by Rod Macgregor

On a clear autumn evening I watched the moon rising,
It was big, it was bright, in its heavenly place,
How clever we are, I thought, we’ve walked on you,
And behind us we’ve left footprints on your face.
No wind will blow there to ever remove them,
No one will build over that desolate place,
Till time ends they’re there, a giant leap for mankind,
The greatest exploit of a wandering race.

Aye, we are clever, there is no denying,
We soar higher than eagles on silvery wings,
We talk to each other though vast miles divide us,
Seems every new day some new marvel brings.
Yet, smart as we are, we are not far sighted,
Profit being all makes our actions unwise,
We plunder the earth, take from it its treasures,
Then poison the oceans, the land and the skies.

Cut back, said some sage ones, ignored by the leaders,
Who, asked what was needed, would always say, More.
And so we kept ripping the black oil, the dark coal,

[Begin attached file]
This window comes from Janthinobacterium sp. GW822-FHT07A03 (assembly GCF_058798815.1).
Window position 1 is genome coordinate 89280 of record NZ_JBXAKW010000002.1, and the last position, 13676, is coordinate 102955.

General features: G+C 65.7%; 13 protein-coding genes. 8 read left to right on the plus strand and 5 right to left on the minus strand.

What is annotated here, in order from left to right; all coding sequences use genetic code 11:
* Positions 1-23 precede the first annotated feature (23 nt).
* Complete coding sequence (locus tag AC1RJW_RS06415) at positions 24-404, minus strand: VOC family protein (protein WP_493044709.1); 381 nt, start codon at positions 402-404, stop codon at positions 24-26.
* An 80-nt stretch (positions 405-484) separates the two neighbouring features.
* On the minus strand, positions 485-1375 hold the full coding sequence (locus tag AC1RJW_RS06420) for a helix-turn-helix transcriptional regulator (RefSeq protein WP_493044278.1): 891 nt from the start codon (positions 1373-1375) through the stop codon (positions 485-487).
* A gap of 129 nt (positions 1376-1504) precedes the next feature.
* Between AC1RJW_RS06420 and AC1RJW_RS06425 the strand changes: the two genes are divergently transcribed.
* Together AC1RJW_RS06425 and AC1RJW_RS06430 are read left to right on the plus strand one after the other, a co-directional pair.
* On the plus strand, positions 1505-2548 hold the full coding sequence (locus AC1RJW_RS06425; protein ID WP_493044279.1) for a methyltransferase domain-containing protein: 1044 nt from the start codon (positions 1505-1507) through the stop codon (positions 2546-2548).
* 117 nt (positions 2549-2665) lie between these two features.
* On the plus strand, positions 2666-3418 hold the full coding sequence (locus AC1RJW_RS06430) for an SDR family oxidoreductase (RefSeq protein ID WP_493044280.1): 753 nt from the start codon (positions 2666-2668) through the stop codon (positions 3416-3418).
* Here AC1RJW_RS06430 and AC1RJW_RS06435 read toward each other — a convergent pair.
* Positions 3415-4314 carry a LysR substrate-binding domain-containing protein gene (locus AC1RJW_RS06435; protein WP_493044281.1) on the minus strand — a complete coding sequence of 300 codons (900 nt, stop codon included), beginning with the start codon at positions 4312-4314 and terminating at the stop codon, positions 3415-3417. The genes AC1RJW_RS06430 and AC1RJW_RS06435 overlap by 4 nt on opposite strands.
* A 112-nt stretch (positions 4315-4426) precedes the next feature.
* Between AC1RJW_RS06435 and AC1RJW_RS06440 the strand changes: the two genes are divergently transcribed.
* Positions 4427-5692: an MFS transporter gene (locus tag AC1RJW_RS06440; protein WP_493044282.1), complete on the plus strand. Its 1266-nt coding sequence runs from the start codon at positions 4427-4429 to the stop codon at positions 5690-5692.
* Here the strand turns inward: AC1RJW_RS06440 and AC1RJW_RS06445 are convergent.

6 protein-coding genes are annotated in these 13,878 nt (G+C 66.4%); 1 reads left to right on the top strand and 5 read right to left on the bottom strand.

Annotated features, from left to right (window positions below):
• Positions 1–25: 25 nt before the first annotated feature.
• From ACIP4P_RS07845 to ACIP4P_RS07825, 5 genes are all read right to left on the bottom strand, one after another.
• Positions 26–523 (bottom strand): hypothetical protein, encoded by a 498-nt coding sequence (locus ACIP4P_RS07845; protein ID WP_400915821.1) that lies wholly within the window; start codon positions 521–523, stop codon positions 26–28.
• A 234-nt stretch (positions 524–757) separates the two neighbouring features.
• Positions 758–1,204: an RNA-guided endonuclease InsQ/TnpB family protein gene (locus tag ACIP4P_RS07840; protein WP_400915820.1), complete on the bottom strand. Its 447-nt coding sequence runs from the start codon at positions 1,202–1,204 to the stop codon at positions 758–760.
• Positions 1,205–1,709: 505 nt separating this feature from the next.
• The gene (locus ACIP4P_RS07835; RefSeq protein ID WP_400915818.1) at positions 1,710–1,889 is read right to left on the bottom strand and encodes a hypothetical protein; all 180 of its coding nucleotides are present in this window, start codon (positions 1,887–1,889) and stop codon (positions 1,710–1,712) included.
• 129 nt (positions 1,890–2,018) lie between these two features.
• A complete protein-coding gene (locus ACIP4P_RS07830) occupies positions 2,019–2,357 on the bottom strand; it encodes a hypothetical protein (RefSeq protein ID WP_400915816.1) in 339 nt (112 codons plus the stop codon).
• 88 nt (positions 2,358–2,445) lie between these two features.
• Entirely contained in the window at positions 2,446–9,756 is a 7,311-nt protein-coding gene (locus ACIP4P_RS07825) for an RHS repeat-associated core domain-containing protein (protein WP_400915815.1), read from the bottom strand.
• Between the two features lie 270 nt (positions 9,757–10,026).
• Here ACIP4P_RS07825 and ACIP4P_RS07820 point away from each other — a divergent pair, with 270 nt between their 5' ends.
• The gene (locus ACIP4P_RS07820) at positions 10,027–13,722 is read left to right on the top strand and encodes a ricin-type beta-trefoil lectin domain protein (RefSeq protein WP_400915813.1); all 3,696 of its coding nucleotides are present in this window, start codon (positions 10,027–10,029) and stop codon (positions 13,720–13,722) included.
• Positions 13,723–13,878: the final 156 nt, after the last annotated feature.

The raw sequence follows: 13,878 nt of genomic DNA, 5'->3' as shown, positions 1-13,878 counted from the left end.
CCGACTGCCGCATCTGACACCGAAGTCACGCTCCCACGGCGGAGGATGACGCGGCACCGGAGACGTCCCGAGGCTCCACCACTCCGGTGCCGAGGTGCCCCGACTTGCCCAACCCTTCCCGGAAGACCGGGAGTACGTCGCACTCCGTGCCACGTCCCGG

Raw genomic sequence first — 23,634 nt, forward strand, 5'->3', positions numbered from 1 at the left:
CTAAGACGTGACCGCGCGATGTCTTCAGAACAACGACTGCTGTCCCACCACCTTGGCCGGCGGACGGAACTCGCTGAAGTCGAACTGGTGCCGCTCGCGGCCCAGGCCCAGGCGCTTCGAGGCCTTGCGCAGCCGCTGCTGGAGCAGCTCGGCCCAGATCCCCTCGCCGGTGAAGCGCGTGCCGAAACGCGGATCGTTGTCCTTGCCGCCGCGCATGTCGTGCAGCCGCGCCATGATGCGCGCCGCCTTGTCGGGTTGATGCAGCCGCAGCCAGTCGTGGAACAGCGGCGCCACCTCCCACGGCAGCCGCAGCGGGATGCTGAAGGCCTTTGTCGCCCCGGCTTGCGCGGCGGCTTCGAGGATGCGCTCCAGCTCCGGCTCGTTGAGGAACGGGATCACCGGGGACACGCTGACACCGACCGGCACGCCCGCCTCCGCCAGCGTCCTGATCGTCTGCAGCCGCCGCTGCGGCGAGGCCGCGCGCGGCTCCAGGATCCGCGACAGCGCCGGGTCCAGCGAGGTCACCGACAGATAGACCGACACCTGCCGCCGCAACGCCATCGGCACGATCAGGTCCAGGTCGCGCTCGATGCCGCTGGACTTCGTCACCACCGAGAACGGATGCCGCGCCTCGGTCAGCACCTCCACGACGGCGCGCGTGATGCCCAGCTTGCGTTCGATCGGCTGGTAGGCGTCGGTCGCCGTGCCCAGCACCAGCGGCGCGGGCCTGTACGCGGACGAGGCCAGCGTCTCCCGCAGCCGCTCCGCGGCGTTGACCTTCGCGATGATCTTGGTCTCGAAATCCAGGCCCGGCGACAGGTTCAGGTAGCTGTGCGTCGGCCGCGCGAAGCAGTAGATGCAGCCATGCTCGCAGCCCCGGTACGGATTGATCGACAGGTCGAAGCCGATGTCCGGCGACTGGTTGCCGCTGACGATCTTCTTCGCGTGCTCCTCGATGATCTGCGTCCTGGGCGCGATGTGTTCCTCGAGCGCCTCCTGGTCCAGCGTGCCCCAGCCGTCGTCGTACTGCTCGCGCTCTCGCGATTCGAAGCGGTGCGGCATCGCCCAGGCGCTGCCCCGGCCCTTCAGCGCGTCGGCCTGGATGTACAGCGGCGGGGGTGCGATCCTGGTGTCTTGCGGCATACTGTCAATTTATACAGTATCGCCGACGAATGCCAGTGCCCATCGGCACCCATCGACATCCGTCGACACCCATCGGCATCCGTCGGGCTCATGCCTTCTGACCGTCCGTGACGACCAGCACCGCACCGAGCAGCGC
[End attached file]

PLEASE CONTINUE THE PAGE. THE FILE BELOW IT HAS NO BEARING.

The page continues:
And everything precious from Earth’s bounteous store.
But the Earth was a live thing, and being mistreated,
Ever so slowly it counter-attacked
Against the humans who, clever but greedy,
Just kept on taking and gave nothing back.

Time now grows short, the rainforests vanish,
The ice is fast melting as the temperatures rise,
Four horsemen show face, is their time upon us?
No place is there now for the spin doctors’ lies.
We must listen well to those who would tell us
The old path is done, and is now out of date,
For if we do not, our days may be numbered,
And extinction could well be our ultimate fate.

The seas will rise higher, proud cities will crumble,
Slow aeons will crawl by and wipe out all trace
Of the creature who, in a blink of time’s eyelid,
Moved from the caves and reached out into space.
No worldly hint will remain of our presence,
We treated Earth badly, were laid in our place,
But still on the moon, forlorn, weeps one last sign— ’Twas our cleverest trick—footprints on its face.

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